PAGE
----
After two weeks warning Canada that ousted members of Tunisia's ruling clan would head this way, Montreal supporters of the Tunisian uprising are now pursuing the one fugitive billionaire they know has landed.
Belhassen Trabelsi, whose family ties to the former Tunisian dictator allowed him to gain untold wealth, is now the prime Montreal target for everyone from street protesters who want him arrested to lawyers planning court action to freeze his family's bank accounts. Mr. Trabelsi has permanent resident status in Canada and arrived on a private jet last week.
Tunisian community leaders are dismayed the federal government has remained quiet while other countries like France have aggressively put a hold on family finances and vocally pursued investigations.
"People don't understand how France and Italy, direct accomplices of the old regime, have taken positions while Canada sticks to one line saying the family is not welcome," said Kamel Balti, a Montreal lawyer of Tunisian origin.
As news of Mr. Trabelsi's Canadian exile spread Wednesday, Tunisia's transitional government issued an international warrant for his arrest, accusing him of theft and gun running. The government was seeking Interpol's assistance in finding Mr. Trabelsi and several other fugitives, including ousted president Zine El Abidine Ben Ali and his wife, Leïla Trabelsi, Mr. Trabelsi's sister.
Mr. Trabelsi wasn't too far underground. Once his name was out, activists scrambled Wednesday night to organize a protest at the posh hotel just west of Montreal where he was believed to be staying with his wife, children and nanny.
Tunisia also asked Canada to freeze the assets of the entire extended family, sources said. Canadian officials refused to confirm the request and shuffled questions between Justice and Foreign Affairs. Government officials had previously said they would consider seeking a freeze if Tunisia asked.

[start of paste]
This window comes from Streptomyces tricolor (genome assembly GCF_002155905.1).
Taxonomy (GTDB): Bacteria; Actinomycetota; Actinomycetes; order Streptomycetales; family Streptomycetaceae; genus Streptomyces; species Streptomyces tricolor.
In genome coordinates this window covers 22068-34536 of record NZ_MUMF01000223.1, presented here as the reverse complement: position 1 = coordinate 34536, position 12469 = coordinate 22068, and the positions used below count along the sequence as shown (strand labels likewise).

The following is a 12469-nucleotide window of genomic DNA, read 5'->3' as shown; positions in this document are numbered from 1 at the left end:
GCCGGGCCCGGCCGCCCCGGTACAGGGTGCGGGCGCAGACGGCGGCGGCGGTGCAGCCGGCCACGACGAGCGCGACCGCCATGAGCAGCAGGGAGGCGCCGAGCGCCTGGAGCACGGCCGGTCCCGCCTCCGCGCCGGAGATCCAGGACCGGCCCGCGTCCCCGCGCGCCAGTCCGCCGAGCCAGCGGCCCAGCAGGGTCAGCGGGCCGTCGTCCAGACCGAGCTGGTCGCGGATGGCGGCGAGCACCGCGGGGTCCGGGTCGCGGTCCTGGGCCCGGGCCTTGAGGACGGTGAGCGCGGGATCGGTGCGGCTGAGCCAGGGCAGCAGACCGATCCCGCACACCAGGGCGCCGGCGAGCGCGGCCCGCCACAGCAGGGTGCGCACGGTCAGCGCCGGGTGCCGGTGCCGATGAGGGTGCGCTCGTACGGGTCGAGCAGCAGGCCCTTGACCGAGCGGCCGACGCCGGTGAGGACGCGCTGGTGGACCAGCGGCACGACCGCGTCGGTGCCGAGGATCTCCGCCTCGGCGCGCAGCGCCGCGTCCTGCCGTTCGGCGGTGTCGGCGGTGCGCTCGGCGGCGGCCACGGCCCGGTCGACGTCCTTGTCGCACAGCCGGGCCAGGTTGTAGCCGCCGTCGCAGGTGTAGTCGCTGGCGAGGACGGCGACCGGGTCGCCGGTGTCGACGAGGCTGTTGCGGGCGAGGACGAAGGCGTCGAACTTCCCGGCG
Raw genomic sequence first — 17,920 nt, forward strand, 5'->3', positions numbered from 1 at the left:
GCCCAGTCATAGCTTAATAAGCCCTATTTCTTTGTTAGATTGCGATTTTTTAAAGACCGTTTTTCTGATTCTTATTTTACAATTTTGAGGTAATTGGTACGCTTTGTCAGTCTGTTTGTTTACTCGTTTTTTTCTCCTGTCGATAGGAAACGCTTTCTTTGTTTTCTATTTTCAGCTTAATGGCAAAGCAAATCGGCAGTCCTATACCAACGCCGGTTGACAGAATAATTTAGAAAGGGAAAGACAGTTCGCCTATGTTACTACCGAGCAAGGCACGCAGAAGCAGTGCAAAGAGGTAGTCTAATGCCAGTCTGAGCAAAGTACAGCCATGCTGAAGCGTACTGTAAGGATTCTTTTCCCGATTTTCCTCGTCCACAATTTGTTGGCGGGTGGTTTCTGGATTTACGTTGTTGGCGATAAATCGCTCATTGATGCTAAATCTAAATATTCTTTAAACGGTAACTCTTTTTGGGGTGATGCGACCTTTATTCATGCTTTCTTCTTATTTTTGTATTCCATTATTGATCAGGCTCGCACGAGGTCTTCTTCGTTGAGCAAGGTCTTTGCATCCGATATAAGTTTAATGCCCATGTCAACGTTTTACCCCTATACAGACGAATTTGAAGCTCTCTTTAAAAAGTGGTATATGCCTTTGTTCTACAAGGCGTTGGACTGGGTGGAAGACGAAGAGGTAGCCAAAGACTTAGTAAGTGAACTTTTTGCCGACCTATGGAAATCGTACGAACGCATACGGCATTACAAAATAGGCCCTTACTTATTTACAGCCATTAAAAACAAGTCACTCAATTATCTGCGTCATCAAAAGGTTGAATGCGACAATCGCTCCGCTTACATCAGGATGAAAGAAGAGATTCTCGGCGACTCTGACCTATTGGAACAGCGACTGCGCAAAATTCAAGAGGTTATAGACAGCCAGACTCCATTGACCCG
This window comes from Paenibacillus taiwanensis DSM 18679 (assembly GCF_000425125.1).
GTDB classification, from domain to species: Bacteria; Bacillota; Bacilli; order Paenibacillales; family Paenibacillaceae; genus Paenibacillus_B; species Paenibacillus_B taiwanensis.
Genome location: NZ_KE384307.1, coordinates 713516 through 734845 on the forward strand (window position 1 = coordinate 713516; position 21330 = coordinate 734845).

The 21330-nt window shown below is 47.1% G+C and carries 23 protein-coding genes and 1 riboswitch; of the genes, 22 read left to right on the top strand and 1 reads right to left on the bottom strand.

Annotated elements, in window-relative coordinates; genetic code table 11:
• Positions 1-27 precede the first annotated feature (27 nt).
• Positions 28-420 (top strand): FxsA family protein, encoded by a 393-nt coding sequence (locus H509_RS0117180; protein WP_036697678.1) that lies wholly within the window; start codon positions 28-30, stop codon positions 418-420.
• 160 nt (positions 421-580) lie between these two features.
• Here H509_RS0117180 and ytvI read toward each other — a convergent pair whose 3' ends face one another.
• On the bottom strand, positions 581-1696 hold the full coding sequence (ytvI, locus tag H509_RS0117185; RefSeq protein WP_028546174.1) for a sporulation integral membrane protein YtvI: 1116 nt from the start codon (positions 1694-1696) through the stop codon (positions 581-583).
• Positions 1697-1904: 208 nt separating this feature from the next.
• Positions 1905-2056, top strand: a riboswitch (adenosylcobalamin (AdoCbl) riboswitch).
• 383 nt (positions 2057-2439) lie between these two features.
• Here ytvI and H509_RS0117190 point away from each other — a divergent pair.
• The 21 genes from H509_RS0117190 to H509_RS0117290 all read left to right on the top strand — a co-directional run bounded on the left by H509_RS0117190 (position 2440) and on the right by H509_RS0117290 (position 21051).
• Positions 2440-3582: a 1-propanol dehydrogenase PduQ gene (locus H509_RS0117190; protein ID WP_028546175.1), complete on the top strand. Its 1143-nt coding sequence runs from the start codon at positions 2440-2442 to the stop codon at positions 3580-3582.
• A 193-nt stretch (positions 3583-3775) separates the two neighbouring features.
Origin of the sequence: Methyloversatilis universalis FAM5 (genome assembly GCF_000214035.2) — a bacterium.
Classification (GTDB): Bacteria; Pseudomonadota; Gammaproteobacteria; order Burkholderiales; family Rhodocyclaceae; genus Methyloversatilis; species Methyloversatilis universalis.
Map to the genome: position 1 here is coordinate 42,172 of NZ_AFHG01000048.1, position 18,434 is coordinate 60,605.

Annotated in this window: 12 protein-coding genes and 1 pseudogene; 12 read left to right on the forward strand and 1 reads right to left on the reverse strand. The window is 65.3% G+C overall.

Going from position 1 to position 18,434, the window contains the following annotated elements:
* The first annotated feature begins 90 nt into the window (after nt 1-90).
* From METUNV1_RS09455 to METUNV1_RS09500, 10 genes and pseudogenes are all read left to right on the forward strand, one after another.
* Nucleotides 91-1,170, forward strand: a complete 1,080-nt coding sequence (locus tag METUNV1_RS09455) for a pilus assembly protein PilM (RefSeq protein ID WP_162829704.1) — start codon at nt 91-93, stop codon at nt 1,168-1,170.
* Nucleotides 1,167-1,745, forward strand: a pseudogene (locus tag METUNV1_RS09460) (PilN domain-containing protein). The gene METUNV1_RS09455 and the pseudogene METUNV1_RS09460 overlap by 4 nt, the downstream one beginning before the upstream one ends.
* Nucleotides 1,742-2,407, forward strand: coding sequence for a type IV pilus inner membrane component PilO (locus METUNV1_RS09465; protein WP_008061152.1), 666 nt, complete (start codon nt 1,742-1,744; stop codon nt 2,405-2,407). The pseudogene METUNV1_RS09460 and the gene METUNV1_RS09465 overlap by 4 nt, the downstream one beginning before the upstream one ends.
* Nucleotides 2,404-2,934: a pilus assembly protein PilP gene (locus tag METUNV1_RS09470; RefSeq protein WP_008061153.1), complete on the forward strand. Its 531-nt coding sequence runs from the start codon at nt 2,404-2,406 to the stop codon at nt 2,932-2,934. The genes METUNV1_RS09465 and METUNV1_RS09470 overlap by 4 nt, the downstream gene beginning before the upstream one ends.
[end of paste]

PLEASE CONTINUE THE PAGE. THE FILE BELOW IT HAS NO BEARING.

Canada has no formal extradition treaty with Tunisia, but the two countries are part of a United Nations convention on corruption that could allow extradition.
Riots forced Mr. Ben Ali to flee Tunisia on Jan. 14 after 23 years in power. He and his extended clan are accused of abusing their power to acquire immense wealth. In Canada, the family is known to own at least one home, worth $2.5-million. French prosecutors are investigating assets in that country ranging from thoroughbred horses to lavish Paris apartments.
Now that Mr. Trabelsi is in Canada, the federal government should try to keep him here until Tunisian authorities are in position to put him on trial, said Haroun Bouazzi, the head of a Tunisian-Canadian community group in Montreal.
"He has his own plane, he can fly away when he wants. We don't want them flying away to some place that is not a country ruled by law, like Canada," Mr. Bouazzi said.
"So far Canada has been reacting, reacting, reacting, they aren't doing anything."
As Mr. Trabelsi's identity and location were confirmed Wednesday, Montreal lawyers were able to narrow the case they were building against the ruling family to one man.
"The extended family implicated in these crimes number in the hundreds, so to have one name is an immense help for the case in Canada," said Mr. Balti, the lawyer who is preparing a detailed dossier on Mr. Trabelsi's alleged crimes. He hopes his research will be used by the government to freeze the family's assets.
Mr. Balti described how Mr. Trabelsi, now in his late 40s, started out as an insurance salesman making a few hundred dollars a week until 1992. That year, his sister married the Tunisian president. Within a decade, he was on top of a family business empire, described by Western diplomats as "mafia-like," that included luxury hotels, an airline and control over two private banks that were used, along with government coffers, to finance more business ventures.
His first big play in the early 1990s was building a hotel which he sold for $70-million allegedly without paying a cent toward construction, Mr. Balti said. More recently, the government airline has been paying for maintenance and administration on Mr. Trabelsi's private airline, Mr. Balti said.
"This man made a few hundred dollars a week working for an insurance company and 10 years later he sat on an immense fortune," Mr. Balti said. "It's unimaginable how the instruments of the state were put to their use. Nobody dared refuse him anything."
While Canadian officials are investigating whether Mr. Trabelsi has met all the criteria to retain his permanent residency, they privately admit they may have little power to expel him.
Permanent residents can lose their right to stay in Canada if they have not spent two of the past five years here. But given that Mr. Trabelsi is already in Montreal, he could claim refugee status and stay in the country for years as the case plays out.
With a report by Campbell Clark in Ottawa